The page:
In the past, the researcher with the 3-D printed tumors would have tested new tumor-fighting drugs in a dish or on an animal—neither of which really represents how the drug would actually work in the human body. The 3-D printed version gets much closer to the real thing. "It mimics the tumor micro-environment really well," says Cabrera. "So when you pass drugs to it, it really is a much better predictor of what the effects of those drugs is going to be."

The researcher studying bones is learning how bones form. "The vision is that once we understand these processes we can recreate them, and we can begin to engineer bones for people who need them," he says. Other researchers have printed out samples of heart tissue, lungs, the brain, skin, and cartilage.quotesmarksleft.jpg

BioBots is inviting early-stage developers to order and test out their product. Their credit card will be charged: $25000.

Read more.

August 12, 2015

Teeny 3D-Printed Churches For Hermit Crabs Are Incredibly Beautiful

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This is one of the craziest uses of 3D printing we’ve seen yet.

quotemarksright.jpgJapanese artist Aki Inomata began 3D printing tiny homes for hermit crabs in a project she’s called “Why Not Hand Over a ‘Shelter’ To a Hermit Crab?’ in 2009. Her original teeny hermit crab shelters were inspired by famous cityscapes; her latest inspiration is all about “white chapels”—which have a fascinating back story.quotesmarksleft.jpg

[via Yahoo]

August 4, 2015

The FDA has approved the first drug designed using 3D-printing technology

The FDA has just approved the world’s first 3D-printed medication, SPRITAM. The seizure drug is meant to be customized for high dosage treatments, and was developed with Aprecia’s ZipDose technology. The Next Web reports.

quotemarksright.jpgSPRITAM’s 3D-printed designed makes it water soluble with a minimal amount of liquid, which absorbs into the blood stream in less than 10 seconds.“By combining 3DP technology with a highly-prescribed epilepsy treatment, SPRITAM is designed to fill a need for patients who struggle with their current medication experience,” Don Wetherhold, Aprecia’s Chief Executive Officer of Aprecia, said in a press release.

The use of 3D-printing for medical purposes is not new, but this is the first time the FDA has approved a drug designed by 3D-printing.quotesmarksleft.jpg

July 21, 2015

Smithsonian to Kickstart Museum Preservation, Starting with Neil Armstrong’s Spacesuit

3D-scan-Neil-Armstrongs-suit-for-3D-printing-on-Kickstarter.jpgToday, the Smithsonian National Air and Space Museum has launched its first-ever Kickstarter campaign, titled Reboot the Suit, to preserve human history with 3D scanning and more. 3D Printing Industry reports.

quotemarksright.jpgAsking for $500,000, the museum has already raised more than a fifth of its goal to conserve the iconic spacesuit that Neil Armstrong wore when he became the first person to set foot on the Earth’s moon.

As it stands, the 21-layer spacesuit is among the museum’s most fragile artifacts, stored in a climate controlled storage area where, despite every measure to protect it, the suit’s material has slowly begun to decay and its colors fade. On top of that, this storage unit is necessarily restricted to public access. But, with its $500k, the Smithsonian will conduct chemical analysis, CT scans, photogrammetry, 3D scanning, and other processes, along with consultations with the original designers of the suit, to ensure that it is preserved “down to the particles of lunar dust that cling to its surface.”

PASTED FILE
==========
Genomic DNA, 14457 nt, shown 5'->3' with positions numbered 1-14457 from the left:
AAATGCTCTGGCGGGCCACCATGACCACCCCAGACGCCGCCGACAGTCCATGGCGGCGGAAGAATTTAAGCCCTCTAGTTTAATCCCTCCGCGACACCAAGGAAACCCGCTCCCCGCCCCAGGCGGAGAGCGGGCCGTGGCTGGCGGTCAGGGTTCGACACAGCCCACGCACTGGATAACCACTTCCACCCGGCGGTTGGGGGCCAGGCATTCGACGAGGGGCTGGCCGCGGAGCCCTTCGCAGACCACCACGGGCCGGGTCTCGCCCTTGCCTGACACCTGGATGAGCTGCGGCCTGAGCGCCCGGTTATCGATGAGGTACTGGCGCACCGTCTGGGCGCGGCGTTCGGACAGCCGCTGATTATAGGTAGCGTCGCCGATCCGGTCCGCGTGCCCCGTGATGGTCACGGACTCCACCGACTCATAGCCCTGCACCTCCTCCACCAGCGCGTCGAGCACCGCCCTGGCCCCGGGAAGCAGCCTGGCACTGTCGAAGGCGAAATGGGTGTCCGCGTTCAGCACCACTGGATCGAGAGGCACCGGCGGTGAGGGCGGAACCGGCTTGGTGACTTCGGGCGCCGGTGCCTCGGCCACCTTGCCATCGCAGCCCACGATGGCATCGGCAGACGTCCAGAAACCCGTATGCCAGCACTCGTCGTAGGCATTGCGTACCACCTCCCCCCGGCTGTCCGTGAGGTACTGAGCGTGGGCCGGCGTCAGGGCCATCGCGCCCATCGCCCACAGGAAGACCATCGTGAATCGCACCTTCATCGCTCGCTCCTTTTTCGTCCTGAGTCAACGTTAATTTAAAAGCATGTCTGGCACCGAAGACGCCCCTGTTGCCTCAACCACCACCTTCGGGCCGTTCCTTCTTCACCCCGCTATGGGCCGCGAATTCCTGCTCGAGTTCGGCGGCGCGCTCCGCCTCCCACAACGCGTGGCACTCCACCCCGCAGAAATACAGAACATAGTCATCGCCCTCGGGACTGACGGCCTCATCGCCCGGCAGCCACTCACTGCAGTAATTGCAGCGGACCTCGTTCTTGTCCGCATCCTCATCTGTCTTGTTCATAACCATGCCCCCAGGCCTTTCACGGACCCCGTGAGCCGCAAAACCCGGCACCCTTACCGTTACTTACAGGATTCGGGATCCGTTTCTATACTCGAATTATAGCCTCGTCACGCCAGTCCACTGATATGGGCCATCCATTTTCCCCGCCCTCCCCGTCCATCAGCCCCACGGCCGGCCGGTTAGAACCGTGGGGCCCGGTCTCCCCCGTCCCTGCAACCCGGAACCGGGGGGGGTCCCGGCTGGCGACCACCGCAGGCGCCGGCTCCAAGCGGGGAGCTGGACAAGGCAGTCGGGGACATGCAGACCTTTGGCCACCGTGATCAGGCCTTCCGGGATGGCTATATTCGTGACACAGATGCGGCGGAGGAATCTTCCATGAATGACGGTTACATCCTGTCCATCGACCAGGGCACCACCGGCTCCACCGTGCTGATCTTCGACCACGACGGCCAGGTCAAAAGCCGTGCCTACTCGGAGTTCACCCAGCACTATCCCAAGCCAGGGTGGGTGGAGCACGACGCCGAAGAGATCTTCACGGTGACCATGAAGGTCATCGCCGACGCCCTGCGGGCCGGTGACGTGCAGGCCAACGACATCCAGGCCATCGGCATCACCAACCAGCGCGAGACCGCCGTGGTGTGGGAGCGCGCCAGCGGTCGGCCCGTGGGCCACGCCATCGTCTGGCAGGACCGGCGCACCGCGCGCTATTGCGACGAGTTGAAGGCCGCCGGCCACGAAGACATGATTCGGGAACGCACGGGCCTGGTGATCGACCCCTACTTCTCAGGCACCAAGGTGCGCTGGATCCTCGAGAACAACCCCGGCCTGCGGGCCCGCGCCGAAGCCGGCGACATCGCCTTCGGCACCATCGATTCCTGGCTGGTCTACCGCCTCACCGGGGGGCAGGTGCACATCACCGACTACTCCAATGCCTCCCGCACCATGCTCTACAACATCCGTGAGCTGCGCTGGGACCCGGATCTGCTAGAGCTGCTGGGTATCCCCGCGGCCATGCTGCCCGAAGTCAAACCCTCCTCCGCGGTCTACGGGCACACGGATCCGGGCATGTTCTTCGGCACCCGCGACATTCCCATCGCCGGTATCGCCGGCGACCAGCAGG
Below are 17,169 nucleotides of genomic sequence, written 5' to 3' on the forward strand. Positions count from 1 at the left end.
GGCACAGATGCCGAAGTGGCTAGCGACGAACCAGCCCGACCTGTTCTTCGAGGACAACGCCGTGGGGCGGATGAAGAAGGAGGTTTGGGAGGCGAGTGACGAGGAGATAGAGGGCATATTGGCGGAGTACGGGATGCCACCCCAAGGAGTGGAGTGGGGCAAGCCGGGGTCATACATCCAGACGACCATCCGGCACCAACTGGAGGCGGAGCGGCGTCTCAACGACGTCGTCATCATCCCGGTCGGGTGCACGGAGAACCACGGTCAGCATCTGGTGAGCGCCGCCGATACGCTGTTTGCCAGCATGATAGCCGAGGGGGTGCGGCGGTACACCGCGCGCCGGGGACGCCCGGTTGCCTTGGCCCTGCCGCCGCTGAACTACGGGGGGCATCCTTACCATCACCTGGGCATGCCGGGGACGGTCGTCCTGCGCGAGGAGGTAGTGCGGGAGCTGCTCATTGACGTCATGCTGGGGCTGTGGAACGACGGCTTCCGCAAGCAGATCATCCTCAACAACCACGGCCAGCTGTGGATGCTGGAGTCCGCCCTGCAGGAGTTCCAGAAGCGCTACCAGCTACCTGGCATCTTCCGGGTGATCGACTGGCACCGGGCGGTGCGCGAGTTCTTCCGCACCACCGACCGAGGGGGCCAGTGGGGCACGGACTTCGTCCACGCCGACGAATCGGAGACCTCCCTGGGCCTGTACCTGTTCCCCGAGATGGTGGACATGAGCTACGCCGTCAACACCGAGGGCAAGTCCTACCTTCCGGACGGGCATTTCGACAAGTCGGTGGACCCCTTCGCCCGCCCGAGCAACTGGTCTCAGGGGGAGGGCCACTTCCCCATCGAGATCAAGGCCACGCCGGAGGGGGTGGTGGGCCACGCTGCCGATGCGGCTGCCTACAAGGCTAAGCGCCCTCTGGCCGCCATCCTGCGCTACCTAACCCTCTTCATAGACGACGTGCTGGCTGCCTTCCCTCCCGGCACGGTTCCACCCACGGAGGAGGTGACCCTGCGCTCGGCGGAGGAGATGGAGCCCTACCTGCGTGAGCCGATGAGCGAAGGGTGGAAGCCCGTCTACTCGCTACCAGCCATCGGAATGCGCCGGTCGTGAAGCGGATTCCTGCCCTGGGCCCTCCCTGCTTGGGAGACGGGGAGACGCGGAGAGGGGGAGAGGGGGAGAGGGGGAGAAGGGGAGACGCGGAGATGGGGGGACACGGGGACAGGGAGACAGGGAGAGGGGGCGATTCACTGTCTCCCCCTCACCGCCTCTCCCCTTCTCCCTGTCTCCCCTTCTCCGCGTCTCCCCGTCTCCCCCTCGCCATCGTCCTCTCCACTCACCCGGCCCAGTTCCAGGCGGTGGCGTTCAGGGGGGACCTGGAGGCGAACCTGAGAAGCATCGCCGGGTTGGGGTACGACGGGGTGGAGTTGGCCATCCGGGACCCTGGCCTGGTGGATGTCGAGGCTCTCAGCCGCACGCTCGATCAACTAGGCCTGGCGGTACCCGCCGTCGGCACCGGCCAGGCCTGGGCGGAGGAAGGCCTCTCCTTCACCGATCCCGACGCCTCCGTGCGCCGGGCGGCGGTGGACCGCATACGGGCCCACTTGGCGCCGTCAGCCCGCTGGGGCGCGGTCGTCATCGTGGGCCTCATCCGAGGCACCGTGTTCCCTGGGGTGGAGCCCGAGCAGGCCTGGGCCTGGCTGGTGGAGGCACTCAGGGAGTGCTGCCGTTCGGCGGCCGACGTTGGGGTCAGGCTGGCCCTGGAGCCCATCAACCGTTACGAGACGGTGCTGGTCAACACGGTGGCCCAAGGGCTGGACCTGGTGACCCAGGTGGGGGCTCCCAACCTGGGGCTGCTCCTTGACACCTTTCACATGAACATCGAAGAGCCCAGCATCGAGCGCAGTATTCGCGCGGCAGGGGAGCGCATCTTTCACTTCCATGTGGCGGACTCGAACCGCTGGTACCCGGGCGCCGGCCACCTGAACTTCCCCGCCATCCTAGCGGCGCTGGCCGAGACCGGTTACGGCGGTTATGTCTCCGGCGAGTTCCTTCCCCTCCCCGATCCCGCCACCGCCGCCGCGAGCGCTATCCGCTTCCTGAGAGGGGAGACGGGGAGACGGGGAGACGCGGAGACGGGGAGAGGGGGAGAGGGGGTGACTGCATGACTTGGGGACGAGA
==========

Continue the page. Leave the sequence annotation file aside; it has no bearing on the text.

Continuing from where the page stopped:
Once complete, the Smithsonian will display the suit on the 50th anniversary of the Moon Landing, July 20, 2019, before being transferred to their Destination Moon exhibit, which will open in 2021.quotesmarksleft.jpg

Read full article.

July 1, 2015

Dubai plans to 3D print an entire office building

Fast-growing Dubai, where something new is always being added to the skyline, may have found a way to make construction move even faster. stuff reports.

quotemarksright.jpgThe Gulf commercial hub has announced plans to add the world's first office building made using three-dimensional printer technology to its collection of eye-catching buildings.

Mohammed al-Gergawi, the United Arab Emirates' minister of Cabinet affairs, said the project is part of a broader effort by the seven-state federation to embrace cutting-edge technology and make it a global hub for innovation.

"This building will be a testimony to the efficiency and creativity of 3D printing technology, which we believe will play a major role in reshaping construction and design sectors," he said in a statement.

The roughly 2000 square-foot office building and furniture used inside will be printed out layer by layer from a mixture of reinforced concrete, gypsum and plastic using a 20-foot tall 3D printer.

The project is a partnership with WinSun Global, a Chinese company which has begun assembling houses and other buildings made using 3D printers, and architectural and engineering firms Gensler, Thornton Thomasetti, and Syska Hennessy.

The Emirati statement said 3D printing technology has the potential to cut building construction time and labour costs by at least half, and reduce construction waste by 30 to 60 per cent. It described the proposed Dubai office as "the most advanced 3D printed structure ever built at this scale" and the first to be put into actual use.quotesmarksleft.jpg

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June 14, 2015

Amsterdam's new 3D-printed steel bridge is revolutionizing the building industry